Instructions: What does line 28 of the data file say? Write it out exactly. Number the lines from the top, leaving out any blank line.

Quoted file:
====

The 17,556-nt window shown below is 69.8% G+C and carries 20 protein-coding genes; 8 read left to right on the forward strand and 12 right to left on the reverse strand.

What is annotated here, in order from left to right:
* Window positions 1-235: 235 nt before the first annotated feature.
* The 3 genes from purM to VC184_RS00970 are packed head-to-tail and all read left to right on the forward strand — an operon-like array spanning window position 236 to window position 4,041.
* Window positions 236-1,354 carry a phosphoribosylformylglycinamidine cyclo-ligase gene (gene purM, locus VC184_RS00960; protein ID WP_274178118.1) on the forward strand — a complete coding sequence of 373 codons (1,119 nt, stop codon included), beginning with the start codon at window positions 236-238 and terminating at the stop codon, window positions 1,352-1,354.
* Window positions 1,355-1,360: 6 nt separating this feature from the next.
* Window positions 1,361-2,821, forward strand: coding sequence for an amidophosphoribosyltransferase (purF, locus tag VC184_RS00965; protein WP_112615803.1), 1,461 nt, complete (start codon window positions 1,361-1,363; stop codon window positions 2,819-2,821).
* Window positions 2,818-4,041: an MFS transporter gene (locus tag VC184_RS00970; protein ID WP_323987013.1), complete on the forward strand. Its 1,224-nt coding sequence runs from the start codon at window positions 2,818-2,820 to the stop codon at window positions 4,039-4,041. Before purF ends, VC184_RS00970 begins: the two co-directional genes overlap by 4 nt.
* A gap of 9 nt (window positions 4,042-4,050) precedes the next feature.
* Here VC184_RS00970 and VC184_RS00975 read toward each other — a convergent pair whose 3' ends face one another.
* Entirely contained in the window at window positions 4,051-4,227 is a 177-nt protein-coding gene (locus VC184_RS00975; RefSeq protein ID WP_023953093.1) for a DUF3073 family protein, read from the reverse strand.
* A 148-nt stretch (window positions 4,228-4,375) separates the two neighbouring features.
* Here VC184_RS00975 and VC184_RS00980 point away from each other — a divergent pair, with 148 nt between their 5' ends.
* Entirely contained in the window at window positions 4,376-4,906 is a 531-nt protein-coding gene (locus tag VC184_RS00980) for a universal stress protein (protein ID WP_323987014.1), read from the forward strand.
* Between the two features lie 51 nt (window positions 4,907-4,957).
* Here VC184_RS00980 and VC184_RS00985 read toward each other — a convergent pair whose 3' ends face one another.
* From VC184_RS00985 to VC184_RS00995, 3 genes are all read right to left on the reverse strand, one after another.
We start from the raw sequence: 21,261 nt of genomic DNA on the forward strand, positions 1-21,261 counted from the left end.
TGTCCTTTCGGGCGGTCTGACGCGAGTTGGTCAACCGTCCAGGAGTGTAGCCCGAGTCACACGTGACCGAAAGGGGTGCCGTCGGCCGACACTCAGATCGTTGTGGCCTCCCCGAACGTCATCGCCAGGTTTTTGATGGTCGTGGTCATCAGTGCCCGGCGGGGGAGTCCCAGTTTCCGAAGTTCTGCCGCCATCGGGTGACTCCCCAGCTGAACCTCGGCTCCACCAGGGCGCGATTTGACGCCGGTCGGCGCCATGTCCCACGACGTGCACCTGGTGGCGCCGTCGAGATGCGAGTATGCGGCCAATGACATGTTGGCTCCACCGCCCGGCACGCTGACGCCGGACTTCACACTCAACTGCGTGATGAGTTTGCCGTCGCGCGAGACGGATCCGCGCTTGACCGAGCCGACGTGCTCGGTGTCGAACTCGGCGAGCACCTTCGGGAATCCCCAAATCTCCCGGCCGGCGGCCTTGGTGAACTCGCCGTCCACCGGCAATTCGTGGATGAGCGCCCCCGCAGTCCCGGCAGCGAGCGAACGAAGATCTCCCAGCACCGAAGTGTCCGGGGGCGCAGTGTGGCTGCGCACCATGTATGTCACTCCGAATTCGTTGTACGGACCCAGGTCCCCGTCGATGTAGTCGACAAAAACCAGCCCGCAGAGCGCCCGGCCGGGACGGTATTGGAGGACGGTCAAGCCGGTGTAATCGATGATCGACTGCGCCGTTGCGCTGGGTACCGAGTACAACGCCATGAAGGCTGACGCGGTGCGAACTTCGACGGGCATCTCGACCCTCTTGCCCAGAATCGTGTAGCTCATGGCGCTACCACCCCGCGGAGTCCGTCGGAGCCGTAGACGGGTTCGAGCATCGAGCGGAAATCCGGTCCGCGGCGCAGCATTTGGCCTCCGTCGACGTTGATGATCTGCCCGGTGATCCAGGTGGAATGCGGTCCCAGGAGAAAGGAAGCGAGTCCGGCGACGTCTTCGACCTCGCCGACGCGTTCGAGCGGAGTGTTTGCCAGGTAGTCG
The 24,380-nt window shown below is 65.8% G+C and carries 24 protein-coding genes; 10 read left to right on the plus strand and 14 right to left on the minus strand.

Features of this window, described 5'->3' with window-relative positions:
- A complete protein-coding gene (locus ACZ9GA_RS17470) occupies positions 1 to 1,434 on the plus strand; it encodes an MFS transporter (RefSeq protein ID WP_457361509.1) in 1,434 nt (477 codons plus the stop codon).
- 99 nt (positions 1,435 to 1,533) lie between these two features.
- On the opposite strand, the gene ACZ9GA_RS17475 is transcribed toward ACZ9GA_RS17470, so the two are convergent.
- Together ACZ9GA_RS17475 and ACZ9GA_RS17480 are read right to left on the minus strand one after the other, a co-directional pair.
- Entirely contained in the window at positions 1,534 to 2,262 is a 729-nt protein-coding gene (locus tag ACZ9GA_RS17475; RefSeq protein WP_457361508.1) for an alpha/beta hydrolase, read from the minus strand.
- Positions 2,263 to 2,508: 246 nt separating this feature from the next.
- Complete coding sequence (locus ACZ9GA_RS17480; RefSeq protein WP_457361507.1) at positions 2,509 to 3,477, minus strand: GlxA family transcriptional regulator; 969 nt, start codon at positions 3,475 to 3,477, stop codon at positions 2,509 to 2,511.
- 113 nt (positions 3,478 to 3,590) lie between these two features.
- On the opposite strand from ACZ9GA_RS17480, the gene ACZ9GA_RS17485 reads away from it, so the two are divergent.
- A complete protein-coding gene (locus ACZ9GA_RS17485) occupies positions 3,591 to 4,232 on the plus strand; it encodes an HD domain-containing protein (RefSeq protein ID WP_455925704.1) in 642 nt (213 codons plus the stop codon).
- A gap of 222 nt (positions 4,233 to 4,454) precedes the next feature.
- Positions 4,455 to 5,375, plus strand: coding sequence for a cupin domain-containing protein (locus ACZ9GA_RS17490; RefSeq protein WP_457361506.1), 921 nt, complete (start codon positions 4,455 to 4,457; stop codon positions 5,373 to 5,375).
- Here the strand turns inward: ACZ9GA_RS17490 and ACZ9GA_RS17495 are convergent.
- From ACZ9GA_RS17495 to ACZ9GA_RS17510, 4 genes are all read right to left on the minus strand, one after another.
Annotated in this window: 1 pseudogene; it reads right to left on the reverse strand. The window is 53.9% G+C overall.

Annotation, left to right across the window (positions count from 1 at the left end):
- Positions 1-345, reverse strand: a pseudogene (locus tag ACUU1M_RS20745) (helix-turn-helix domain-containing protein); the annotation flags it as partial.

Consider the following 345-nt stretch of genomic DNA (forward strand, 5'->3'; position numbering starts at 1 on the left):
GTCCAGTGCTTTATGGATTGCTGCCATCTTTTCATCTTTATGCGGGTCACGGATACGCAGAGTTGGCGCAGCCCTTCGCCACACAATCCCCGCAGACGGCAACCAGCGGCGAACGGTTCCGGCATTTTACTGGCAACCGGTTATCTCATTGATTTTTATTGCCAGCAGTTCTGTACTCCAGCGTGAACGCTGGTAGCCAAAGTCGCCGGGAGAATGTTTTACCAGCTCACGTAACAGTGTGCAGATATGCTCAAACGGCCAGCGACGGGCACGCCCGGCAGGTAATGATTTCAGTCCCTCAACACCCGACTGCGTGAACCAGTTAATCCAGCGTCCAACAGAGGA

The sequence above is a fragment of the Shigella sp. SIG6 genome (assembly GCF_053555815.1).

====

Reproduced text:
- Complete coding sequence (locus ACZ9GA_RS17480; RefSeq protein WP_457361507.1) at positions 2,509 to 3,477, minus strand: GlxA family transcriptional regulator; 969 nt, start codon at positions 3,475 to 3,477, stop codon at positions 2,509 to 2,511.